I had to laugh the other night while having dinner in a local restaurant. The patrons next to us ordered a bottle of wine, confidently requesting “Pinot Grisss”, with lots of heavy emphasis on the “isssss”, as their wine of choice for the evening.
I shouldn’t have laughed. Really I shouldn’t have. But I’m horrible like that. Don’t worry… they didn’t hear me. I wanted the waitress to correct them though, ”You mean PEE-noh Gree?” but she didn’t. Maybe she was worried about her tip or was trying hard not to laugh herself.
I think the intimidation for ordering wine is even greater at fine dining establishments employing a sommelier (sum-muhl-YAY). The sommelier is there to help guide restaurant guests in the best wine choice possible in terms of their meal, palate and pocketbook. It can be intimidating to speak up and request something from somewhere like Chateauneauf-du-Pape (shah-toh-nuhf-doo-PAHP), if you have absolutely NO IDEA how to pronounce the words.
I should be more forgiving. I know for a fact, as many have confessed to me, some people shy away from ordering particular wines simply because they are afraid of making a pronunciation mistake in front of friends and clients.
It makes me wonder if this was the reason Merlot (mer-LOH) was at one time more popular than Cabernet Sauvignon (ka-behr-NAY so-vee-NYAWN). Maybe people were intimidated to pronounce the Sauvignon ending, so they didn’t order it! I hope we’ve gotten over that.
My point is not to ramble on about the mispronunciation of wine varietal names but to talk about a grape I fell in love with after it exploded in wine popularity not long ago. Luckily Pinot Gris enjoyment has not been impeded by the Gris (Gree) ending in its name.
I have loved Pinot Gris since the first time I came in contact with this beautiful, fragrant wine. Maybe it’s because in the French region of Alsace, Pinot Gris is considered one of the many ”noble grapes”. Or could it be the luscious melon and pear aromas with hints of spicy citrus notes that really highlight this wine’s unique ability to please.
When experiencing Pinot Gris from the Alsace region you can also expect an earthiness to come through on the palate, adding complexity to the wines overall nuances.
However, when drinking Pinot Gris from the New World, places like Oregon, California and New Zealand, the distinctive earthy terroir (teh-RWAHR) is non-existent and only the more fruity characteristics shine through. This is not a negative quality but is often a notable difference found amongst Old World and New World Pinot Gris.
Also note that Pinot Grigio is the same grape as Pinot Gris. Pinot Grigio is wine produced from grapes grown in Northern Italy. Wines from this region really showcase citrus flavors and tend to be lighter in style.
2006 A to Z Pinot Gris, Oregon $12
2006 Navarro Pinot Gris, Anderson Valley, Mendocino $18
These are two of my favorite Pinot Gris wines right now. They both have the lovely, fragrant qualities I enjoy in this varietal.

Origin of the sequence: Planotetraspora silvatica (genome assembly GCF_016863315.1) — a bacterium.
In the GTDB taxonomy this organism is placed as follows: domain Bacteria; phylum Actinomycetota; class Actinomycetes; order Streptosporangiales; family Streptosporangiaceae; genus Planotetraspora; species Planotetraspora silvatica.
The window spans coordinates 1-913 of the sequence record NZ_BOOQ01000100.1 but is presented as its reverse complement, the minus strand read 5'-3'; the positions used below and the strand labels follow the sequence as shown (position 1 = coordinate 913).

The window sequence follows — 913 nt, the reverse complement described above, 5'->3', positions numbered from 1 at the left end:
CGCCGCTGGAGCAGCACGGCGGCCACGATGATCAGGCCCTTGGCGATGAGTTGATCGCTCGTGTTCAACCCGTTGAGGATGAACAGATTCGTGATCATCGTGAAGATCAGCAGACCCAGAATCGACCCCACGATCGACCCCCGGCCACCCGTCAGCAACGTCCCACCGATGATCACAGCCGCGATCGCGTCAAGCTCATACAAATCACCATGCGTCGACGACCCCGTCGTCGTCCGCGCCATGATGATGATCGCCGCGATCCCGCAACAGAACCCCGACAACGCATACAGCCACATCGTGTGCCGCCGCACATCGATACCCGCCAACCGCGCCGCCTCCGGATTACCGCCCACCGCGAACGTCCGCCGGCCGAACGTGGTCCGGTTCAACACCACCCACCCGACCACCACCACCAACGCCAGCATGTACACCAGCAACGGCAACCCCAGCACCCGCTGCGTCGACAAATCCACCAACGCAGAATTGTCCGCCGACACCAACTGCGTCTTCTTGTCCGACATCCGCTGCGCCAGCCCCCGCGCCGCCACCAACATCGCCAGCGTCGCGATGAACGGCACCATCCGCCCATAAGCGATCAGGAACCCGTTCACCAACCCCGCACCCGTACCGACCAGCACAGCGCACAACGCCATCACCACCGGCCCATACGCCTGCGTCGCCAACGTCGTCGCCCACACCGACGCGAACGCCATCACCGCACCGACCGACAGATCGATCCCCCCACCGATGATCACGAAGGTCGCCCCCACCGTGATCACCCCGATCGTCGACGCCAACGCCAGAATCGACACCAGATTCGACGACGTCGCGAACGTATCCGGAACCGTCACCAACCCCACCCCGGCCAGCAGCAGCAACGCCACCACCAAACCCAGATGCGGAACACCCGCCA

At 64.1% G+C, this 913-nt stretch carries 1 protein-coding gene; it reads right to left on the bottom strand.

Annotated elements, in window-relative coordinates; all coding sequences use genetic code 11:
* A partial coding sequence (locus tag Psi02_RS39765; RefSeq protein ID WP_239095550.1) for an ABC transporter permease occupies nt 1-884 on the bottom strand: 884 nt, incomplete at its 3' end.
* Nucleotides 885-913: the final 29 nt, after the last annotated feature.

The A to Z Pinot Gris bursts with honeysuckle and white peach aroma with subtle hints of citrus in the background. It is an easy drinking wine that smoothly coats the palate with a slight buttery characteristic. I have to almost imagine a malolactic fermentation was performed in some capacity on this wine, maybe on a smaller lot and later blended with other lots that did not receive this same treatment. This would explain the slight buttery-cream flavor I recognize coming through.
This wine is not heavy on the finish but is a wonderful food-friendly choice, perfect for summer and the many entertaining opportunities to be had in the upcoming months.
Navarro Pinot Gris is another stunning example of Navarro’s consistent quality winemaking.
I have been a member of Navarro’s wine club for more years than I can remember. I always have a plethora of their wines in my home to choose from, as they are by far one of my favorite wineries in California.
Navarro is a small family operation and has been producing wines in the Anderson Valley of Mendocino since 1974. I love receiving my bi-annual shipments from them and visiting their tasting room when the opportunity arises. If you have ever considered a wine club membership, I would highly recommend trying them out. Not only is the wine great, it’s highly affordable as well.
The Navarro Pinot Gris is a clear example of what you expect in this type of wine. Aromas of pear, white stone fruit and nutty flavors all penetrate the nose while tasting. On the palate it has a bright, lively acidity with a lasting finish. It’s a perfect summer wine to open and enjoy.
Overall, Pinot Gris is a wonderful accompaniment to Asian flavored meals, especially stir-fried combinations of shellfish. It also works nicely with grilled chicken or sausages. If you want to pair Pinot Gris with a cheese course I would stick with a mild cheddar or Fontina to start.
If you have never tried Pinot Gris I would highly suggest giving it a try, I think you’ll enjoy its whimsical fruitiness.
Did anyone have a hard to pronounce drink last night?
*These wines have been added to the Wine Shopping List available in the sidebar area to the left. Enjoy!